Medline ® Abstract for Reference 60
EUS-guided portal vein catheterization: a promising novel approach for portal angiography and portal vein pressure measurements.
Giday SA, Clarke JO, Buscaglia JM, Shin EJ, Ko CW, Magno P, Kantsevoy SV
Gastrointest Endosc. 2008;67(2):338.
BACKGROUND: Portal vein (PV) pressure measurements can provide valuable information for the management of patients with liver disease and portal hypertension.
OBJECTIVE: To evaluate the feasibility and the safety of EUS-guided PV catheterization and pressure measurements in a porcine model.
SETTING: Acute and survival experiments on five 50-kg pigs.
DESIGN AND INTERVENTIONS: Intrahepatic PV was punctured under EUS guidance by using a 19-gauge FNA needle. A 0.035-inch guidewire was advanced through the needle into the PV. The needle was withdrawn. A 5.5F ERCP catheter was advanced over the guidewire into the PV and then connected to a pressure monitor. Continuous PV measurements were obtained for an hour. Afterward, the catheter was removed, and the animals were observed for 30 minutes. Three animals were then immediately euthanized for a necropsy. The other two animals were observed for two weeks and then were euthanized.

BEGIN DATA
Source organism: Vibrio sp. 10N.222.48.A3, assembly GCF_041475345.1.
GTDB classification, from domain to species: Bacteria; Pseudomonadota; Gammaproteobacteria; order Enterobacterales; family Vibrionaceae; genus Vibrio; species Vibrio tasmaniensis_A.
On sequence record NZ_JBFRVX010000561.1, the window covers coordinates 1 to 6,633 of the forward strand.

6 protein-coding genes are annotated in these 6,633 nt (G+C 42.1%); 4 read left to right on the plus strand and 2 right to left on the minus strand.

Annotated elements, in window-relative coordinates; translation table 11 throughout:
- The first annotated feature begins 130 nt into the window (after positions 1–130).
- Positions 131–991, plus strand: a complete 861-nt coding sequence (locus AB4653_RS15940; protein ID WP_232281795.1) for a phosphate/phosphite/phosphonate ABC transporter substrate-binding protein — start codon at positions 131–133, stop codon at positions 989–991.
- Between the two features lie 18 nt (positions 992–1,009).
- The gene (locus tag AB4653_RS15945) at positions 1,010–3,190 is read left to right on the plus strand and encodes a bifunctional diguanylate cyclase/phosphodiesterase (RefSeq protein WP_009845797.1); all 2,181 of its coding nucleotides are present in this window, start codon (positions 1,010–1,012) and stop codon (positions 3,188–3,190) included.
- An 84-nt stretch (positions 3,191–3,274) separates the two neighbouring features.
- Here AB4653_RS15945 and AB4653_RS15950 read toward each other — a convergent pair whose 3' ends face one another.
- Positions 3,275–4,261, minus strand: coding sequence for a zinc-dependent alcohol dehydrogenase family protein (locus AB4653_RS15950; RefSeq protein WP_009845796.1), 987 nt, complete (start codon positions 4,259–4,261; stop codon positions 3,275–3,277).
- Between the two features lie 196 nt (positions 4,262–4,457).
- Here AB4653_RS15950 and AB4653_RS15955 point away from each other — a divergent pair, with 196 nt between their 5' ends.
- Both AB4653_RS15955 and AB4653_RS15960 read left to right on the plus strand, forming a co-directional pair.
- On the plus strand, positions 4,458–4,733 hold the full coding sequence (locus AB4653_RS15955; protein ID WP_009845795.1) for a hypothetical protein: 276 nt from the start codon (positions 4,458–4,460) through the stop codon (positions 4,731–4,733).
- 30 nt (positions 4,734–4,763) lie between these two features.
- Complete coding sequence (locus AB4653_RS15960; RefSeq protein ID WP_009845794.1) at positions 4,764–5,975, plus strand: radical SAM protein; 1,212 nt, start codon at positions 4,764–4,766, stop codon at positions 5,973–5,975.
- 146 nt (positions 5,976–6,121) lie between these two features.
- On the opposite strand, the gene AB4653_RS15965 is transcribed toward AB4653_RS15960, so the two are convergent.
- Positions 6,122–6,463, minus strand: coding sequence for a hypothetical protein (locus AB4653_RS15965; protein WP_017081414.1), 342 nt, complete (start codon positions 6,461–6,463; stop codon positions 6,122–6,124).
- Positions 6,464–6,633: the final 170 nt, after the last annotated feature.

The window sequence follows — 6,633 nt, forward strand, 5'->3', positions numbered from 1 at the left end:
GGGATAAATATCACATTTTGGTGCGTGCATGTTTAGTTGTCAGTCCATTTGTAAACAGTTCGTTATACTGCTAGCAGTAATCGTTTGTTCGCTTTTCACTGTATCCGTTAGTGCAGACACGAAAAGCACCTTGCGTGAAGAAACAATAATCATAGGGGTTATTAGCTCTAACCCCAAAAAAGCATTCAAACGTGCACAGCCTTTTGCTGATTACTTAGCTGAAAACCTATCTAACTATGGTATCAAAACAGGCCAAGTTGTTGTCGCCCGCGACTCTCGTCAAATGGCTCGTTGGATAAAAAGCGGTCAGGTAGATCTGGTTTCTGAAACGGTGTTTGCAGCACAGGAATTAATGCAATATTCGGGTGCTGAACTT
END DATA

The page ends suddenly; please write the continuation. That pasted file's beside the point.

MAIN OUTCOME MEASUREMENTS: The ability to perform EUS-guided PV catheterization and pressure measurement without complications.
RESULTS: PV catheterization, angiography, and pressure measurements were performed without any problems or complications. There were no changes in vital signs and hemodynamic parameters during PV catheterizations, angiography, pressure measurements, and catheter removal. Survival experiments did not demonstrate any change in animal condition, behavior, or eating habits after the procedure. A necropsy in all animals revealed no active bleeding, and no damage to the liver, other intra-abdominal organs, or blood vessels.
LIMITATIONS: No validation of measured PV pressure was made.
CONCLUSIONS: EUS-guided PV catheterization is feasible, safe, and can be used for portal angiography and pressure measurements.
Division of Gastroenterology, Department of Medicine, Johns Hopkins Hospital, Baltimore, Maryland 21205, USA.